6. Mr. Jarvis, the artist with whom Paine lived. He gives an account of an old lady coming to Paine, and telling him that God Almighty had sent her to tell him that unless he repented and believed in the blessed savior he would be damned. Paine replied that God would not send such a foolish old woman with such an impertinent message.—Clio Rickman’s Life of Paine.
7. William Carver, with whom Paine boarded. Mr. Carver said again and again that Paine did not recant. He knew him well, and had every opportunity of knowing.—Life of Paine, by Vale.
8. Dr. Manly, who attended him in his last sickness, and to whom Paine spoke his last words. Dr. Manly asked him if he did not wish to believe in Jesus Christ. and he replied: “I have no wish to believe on that subject.”
9. Willet Hicks and Elias Hicks, who were with him frequently during his last sickness, and both of whom tried to persuade him to recant. According to their testimony Mr. Paine died as he lived—a believer in God and a friend to man. Willet Hicks was offered money to say something false against Paine. He was even offered money to remain silent, and allow others to slander the dead. Mr. Hicks, speaking of Thomas Paine, said: “He was a good man. Thomas Paine was an honest man.”
10. Amasa Woodsworth, who was with him every day for some six weeks immediately preceding his death, and sat up with him the last two nights of his life. This man declares that Paine did not recant, and that he died tranquilly. The evidence of Mr. Woodsworth is conclusive.
11. Thomas Paine himself. The will of Mr. Paine, written by himself, commences as follows: “The last will and testament of me, the subscriber, Thomas Paine, reposing confidence in my Creator, God, and in no other being, for I know of no other, nor believe in any other,” and closes with these words: “I have lived an honest and useful life to mankind. My time has been spent in doing good, and I die in perfect composure and resignation to the will of my Creator, God.”
12. If Thomas Paine recanted, why do you pursue him? If he recanted he died in your belief. For what reason, then, do you denounce his death as cowardly? If upon his death-bed he renounced the opinions he had published, the business of defaming him should be done by infidels, not by Christians. I ask Christians if it is honest to throw away the testimony of his friends, the evidence of fair and honorable men, and take the putrid words of avowed and malignant enemies? When Thomas Paine was dying he was infested by fanatics, by the snaky spies of bigotry. In the shadows of death were the unclean birds of prey waiting to tear, with beak and claw, the corpse of him who wrote the “Rights of Man,” and there lurking and crouching in the darkness, were the jackals and hyenas of superstition, ready to violate his grave. These birds of prey—these unclean beasts—are the witnesses produced and relied upon to malign the memory of Thomas Paine. One by one the instruments of torture have been wrenched from the cruel clutch of the church, until within the armory of orthodoxy there remains but one weapon—Slander.
Against the witnesses that I have produced there can be brought just two—Mary Roscoe and Mary Hinsdale. The first is referred to in the memoir of Stephen Grellet. She had once been a servant in his house. Grellet tells what happened between this girl and Paine. According to this account, Paine asked her if she had ever read any of his writings, and on being told that she had read very little of them, he inquired what she thought of them, adding that from such an one as she he expected a correct answer.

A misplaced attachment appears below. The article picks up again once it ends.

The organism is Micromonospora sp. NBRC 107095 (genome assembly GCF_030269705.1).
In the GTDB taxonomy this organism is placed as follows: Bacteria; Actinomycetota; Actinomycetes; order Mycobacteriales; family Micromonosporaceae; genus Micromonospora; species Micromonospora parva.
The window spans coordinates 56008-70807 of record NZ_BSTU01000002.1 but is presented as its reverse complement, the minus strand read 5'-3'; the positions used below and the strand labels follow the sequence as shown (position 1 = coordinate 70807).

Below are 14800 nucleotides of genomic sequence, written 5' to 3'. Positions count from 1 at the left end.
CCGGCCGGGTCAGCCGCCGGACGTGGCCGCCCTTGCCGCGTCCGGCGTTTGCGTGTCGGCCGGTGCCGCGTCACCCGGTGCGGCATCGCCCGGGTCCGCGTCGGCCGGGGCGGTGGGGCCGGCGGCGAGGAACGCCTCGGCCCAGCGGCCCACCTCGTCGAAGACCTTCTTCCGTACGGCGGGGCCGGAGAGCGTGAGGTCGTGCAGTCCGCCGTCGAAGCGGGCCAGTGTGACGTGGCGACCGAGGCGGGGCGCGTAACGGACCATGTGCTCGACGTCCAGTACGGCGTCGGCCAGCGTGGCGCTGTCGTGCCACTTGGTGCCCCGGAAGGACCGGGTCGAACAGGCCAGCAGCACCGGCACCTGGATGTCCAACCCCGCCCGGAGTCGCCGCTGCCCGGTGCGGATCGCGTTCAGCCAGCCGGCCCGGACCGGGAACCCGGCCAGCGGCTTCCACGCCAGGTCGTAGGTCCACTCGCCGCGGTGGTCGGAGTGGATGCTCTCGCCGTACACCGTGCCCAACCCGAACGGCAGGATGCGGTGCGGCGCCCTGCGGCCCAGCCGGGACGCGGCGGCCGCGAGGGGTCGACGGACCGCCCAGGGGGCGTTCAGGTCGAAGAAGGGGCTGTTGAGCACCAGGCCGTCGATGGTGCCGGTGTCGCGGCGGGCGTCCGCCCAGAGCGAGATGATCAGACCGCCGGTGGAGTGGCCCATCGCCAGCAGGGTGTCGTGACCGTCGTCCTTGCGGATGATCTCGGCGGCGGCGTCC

Let us examine this falsehood. Why would Paine expect a correct answer about his writings from one who read very little of them? Does not such a statement devour itself? This young lady further said that the “Age of Reason” was put in her hands, and that the more she read in it, the more dark and distressed she felt, and that she threw the book into the fire. Whereupon Mr. Paine remarked: “I wish all had done as you did, for if the devil ever had any agency in any work, he had in my writing that book.”
The next is Mary Hinsdale. She was a servant in the family of Willet Hicks. The church is always proving something by a nurse. She, like Mary Roscoe, was sent to carry some delicacy to Mr. Paine. To this young lady Paine, according to his account, said precisely the same that he did to Mary Roscoe, and she said the same thing to Mr. Paine.
My own opinion is that Mary Roscoe and Mary Hinsdale are one and the same person, or the same story has been, by mistake, put in the mouths of both. It is not possible that the identical conversation should have taken place between Paine and Mary Roscoe and between him and Mary Hinsdale. Mary Hinsdale lived with Willet Hicks, and he pronounced her story a pious fraud and fabrication.
Another thing about this witness. A woman by the name of Mary Lockwood, a Hicksite Quaker, died. Mary Hinsdale met her brother about that time and told him that his sister had recanted, and wanted her to say so at her funeral. This turned out to be a lie.
It has been claimed that Mary Hinsdale made her statement to Charles Collins. Long after the alleged occurrence Gilbert Vale, one of the biographers of Paine, had a conversation with Collins concerning Mary Hinsdale. Vale asked him what he thought of her. He replied that some of the Friends believed that she used opiates, and that they did not give credit to her statements. He also said that he believed what the Friends said, but thought that when a young Roman she might have told the truth.